Vote Nears on Developer Fees
Builders Say Kaine’s Plan Would Increase Home Prices
In a historic change, Virginia Gov. Timothy M. Kaine (D) has proposed giving local governments in fast-growing areas the right to impose fees on residential and commercial development.
The money raised from the fees would be spent on improvements to roads serving the development. Behind the change is the idea that developers whose projects contribute to traffic congestion should help pay to untangle it.
“What this impact fee legislation does is allow us for the first time to make developers pay for their own transportation improvements to support development,” said Corey A. Stewart (R), chairman of the Prince William Board of County Supervisors.
The General Assembly will vote Wednesday on the fee proposal, which is part of the statewide transportation plan that Kaine amended last week. Despite opposition from the state’s home-building industry to the impact fee, legislative leaders predict the plan will be approved.
The impact fees, which are unusual in a state that reveres the rights of property owners, would not be restricted to new housing subdivisions and commercial projects in areas that have been rezoned. Local governments also would be allowed to assess the fees on development that can occur under existing zoning, known as byright construction. Currently, most Virginia counties can seek money for roads, schools and libraries only from developers in the form of proffers for rezoning requests, not by-right development.
Kaine can’t take all the credit for the fees. House Speaker William J. Howell (R-Stafford) first included the impact fees in the statewide transportation plan, much of which he wrote. But the Republican plan allowed only six large counties to impose impact fees and only if they agreed to take over maintenance of secondary roads, currently handled by the state.
At the urging of county officials, Kaine dropped the road maintenance requirement, extended the impact fee power to 67 jurisdictions and expanded the scope of the fees to include commercial and residential areas. The addition of commercial areas would benefit parts of Fairfax County that officials have designated for revitalization, including Annandale, Baileys Crossroads and McLean.
Howell said he supports Kaine. “This is very significant and something that I have been pushing for from the beginning,” Howell said, adding that Kaine “was open to suggestions and my thoughts.”
Critics of Kaine’s proposal say the impact fees would place an unfair burden on the building industry, forcing developers to pass the cost on to homebuyers and leading to higher real estate prices.
“Virginia has had as a hallmark for decades, actually for centuries going back to Thomas Jefferson, a focus on property rights, and this is an effort of Big Brother to reach into the pocket of developers,” said Antonio Calabrese, a land-use lawyer and a partner in the Reston office of the law firm Cooley Godward Kronish. “The irony of this is that it seems politically expedient because you are taking money out of developers’ pockets, but it continues to increase the cost of housing.”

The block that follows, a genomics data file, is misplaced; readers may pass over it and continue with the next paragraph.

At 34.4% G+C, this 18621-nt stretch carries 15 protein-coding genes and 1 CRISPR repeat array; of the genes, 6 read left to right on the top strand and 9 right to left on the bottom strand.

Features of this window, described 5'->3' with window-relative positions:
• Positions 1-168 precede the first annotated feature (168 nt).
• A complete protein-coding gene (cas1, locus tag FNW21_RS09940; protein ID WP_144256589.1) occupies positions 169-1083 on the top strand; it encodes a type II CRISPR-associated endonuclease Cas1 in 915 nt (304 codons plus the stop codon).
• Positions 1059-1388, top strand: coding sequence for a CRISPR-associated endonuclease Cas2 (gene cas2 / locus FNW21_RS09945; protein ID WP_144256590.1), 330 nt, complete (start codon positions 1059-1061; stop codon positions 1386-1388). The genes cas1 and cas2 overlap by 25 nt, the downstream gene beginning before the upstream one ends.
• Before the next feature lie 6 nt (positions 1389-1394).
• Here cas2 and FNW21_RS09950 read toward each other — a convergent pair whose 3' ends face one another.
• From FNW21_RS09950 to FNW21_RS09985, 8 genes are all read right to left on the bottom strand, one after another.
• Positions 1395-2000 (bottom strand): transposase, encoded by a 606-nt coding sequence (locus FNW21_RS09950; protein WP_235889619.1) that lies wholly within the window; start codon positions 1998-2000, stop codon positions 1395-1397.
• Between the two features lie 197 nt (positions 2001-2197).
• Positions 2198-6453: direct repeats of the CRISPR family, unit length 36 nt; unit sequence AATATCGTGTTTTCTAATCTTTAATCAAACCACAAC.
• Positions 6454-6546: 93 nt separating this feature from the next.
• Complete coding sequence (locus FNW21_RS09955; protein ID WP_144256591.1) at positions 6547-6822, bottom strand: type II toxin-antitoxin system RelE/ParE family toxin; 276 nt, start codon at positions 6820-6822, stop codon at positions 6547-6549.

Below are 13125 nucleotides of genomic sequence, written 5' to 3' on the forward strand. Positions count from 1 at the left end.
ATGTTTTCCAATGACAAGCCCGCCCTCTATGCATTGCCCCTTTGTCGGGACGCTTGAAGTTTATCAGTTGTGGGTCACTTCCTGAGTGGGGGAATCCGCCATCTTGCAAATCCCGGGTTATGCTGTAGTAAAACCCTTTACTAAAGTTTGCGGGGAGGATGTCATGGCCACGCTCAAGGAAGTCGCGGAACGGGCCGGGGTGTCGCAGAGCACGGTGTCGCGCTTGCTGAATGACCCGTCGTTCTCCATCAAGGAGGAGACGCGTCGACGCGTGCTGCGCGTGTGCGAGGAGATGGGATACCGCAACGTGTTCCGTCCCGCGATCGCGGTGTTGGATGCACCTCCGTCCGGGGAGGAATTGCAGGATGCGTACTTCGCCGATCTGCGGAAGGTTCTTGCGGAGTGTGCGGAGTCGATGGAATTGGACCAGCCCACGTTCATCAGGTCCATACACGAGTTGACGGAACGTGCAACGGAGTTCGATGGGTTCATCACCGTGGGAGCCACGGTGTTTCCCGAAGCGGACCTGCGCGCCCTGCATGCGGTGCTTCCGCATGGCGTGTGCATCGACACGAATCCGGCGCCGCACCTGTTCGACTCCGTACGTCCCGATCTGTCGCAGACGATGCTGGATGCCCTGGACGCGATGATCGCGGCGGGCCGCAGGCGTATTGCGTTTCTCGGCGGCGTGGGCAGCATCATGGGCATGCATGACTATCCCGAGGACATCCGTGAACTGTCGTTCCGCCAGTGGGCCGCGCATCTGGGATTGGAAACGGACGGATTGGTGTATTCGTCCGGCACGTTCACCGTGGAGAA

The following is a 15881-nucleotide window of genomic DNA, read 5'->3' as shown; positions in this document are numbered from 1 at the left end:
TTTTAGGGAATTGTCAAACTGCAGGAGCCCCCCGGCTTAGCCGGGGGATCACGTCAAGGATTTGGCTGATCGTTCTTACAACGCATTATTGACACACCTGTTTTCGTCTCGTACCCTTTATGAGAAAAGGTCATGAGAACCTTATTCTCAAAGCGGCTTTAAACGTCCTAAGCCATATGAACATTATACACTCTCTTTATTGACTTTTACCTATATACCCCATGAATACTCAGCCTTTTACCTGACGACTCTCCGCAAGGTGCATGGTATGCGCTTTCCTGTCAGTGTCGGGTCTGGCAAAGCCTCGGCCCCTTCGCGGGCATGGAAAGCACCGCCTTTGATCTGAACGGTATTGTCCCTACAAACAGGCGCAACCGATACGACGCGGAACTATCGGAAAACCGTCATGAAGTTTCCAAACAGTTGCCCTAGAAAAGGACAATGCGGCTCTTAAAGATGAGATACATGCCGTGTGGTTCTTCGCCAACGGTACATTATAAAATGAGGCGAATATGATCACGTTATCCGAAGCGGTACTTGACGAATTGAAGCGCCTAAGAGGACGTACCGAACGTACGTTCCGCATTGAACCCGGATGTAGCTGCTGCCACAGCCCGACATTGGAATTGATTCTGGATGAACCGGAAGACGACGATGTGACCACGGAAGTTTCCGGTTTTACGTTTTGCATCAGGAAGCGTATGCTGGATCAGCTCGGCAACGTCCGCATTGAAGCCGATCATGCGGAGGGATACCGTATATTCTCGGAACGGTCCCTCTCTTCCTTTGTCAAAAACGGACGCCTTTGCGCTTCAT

How much money the impact fees would raise for local governments is unclear because the formula is complicated. It involves the cost of transportation “benefits” divided by the number of new houses. How local governments define those benefits could have a significant role in setting the level of the impact fees.
Stewart estimated that Prince William could raise $540 million by assessing impact fees on byright construction currently pending. It is estimated there are 35,000 lots available for building in Loudoun County under existing zoning, 23,000 in Spotsylvania County and 26,000 in Prince William. Stewart said it costs Prince William about $20,000 for transportation infrastructure for every new house built, and that is the impact fee the county should charge developers for each house.
“The impact fee is absolutely essential to the passage of the bill,” said Stewart, who was elected board chairman last year after running on a slow-growth platform.
The Home Builders Association of Virginia recently sent a letter to state lawmakers urging them to reject the impact fee amendment.
“It is not fair to ask new homebuyers alone to finance the transportation needs of a locality,” the letter stated. “There is not enough money in new housing to finance the transportation needs of a community unless only the wealthiest Virginians are to experience the many benefits of home ownership.”
Jim Williams, executive vice president of the Northern Virginia Building Industry Association, said lawmakers in Richmond might have been better off raising the tax on gasoline to fund transportation costs instead of imposing impact fees.
“You know, I was trying to remember the last time I saw a house driving down the road,” Williams said.
Howell said he knows Kaine is “getting a lot of pressure from the home builders.” But he added: “It is an up or down vote. I may lose one or two votes if the impact fees are in there. They are going to stay in.”
Some elected officials said the impact fees are just a first step.
“I think it moves the agenda forward,” said Gerald E. Connolly (D), chairman of the Fairfax County Board of Supervisors. “It helps us to diversify our tax revenues and to finance transportation improvements with money we don’t have access to right now, and that is not trivial. We have got something we can work with, but we don’t want to raise expectations and say, ‘We’ve done it; we have solved the transportation problems,’ because the General Assembly, when it comes to transportation, is on the expanded cicada cycle. Every 17 to 20 years, whether we need it or not, they do something about transportation.” Staff writer Amy Gardner contributed to this report.